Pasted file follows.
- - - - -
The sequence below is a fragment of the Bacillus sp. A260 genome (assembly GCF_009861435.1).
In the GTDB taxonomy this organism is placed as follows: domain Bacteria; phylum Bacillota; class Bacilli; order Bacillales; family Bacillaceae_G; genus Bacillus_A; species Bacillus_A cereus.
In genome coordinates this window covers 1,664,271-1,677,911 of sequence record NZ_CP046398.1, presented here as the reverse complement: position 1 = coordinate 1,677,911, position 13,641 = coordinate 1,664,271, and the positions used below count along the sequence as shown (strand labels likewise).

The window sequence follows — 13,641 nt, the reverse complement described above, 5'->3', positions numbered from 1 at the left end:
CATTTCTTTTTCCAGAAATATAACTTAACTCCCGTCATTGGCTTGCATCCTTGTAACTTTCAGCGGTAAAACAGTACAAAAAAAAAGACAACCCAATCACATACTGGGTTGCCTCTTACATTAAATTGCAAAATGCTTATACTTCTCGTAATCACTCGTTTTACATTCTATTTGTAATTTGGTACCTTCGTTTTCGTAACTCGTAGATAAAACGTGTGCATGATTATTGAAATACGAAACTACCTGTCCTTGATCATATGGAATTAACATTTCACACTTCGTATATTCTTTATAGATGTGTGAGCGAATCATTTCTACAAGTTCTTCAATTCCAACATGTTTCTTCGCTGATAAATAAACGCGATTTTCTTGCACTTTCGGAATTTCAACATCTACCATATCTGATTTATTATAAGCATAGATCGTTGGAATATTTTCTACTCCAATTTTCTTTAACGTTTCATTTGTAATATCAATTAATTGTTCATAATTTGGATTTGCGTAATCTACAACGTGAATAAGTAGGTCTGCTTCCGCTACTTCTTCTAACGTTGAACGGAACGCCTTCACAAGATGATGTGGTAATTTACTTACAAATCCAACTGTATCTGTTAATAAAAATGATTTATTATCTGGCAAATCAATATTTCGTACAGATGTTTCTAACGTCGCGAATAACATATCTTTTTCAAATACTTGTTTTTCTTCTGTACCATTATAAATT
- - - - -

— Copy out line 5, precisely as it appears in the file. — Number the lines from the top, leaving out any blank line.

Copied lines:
CATTTCTTTTTCCAGAAATATAACTTAACTCCCGTCATTGGCTTGCATCCTTGTAACTTTCAGCGGTAAAACAGTACAAAAAAAAAGACAACCCAATCACATACTGGGTTGCCTCTTACATTAAATTGCAAAATGCTTATACTTCTCGTAATCACTCGTTTTACATTCTATTTGTAATTTGGTACCTTCGTTTTCGTAACTCGTAGATAAAACGTGTGCATGATTATTGAAATACGAAACTACCTGTCCTTGATCATATGGAATTAACATTTCACACTTCGTATATTCTTTATAGATGTGTGAGCGAATCATTTCTACAAGTTCTTCAATTCCAACATGTTTCTTCGCTGATAAATAAACGCGATTTTCTTGCACTTTCGGAATTTCAACATCTACCATATCTGATTTATTATAAGCATAGATCGTTGGAATATTTTCTACTCCAATTTTCTTTAACGTTTCATTTGTAATATCAATTAATTGTTCATAATTTGGATTTGCGTAATCTACAACGTGAATAAGTAGGTCTGCTTCCGCTACTTCTTCTAACGTTGAACGGAACGCCTTCACAAGATGATGTGGTAATTTACTTACAAATCCAACTGTATCTGTTAATAAAAATGATTTATTATCTGGCAAATCAATATTTCGTACAGATGTTTCTAACGTCGCGAATAACATATCTTTTTCAAATACTTGTTTTTCTTCTGTACCATTATAAATT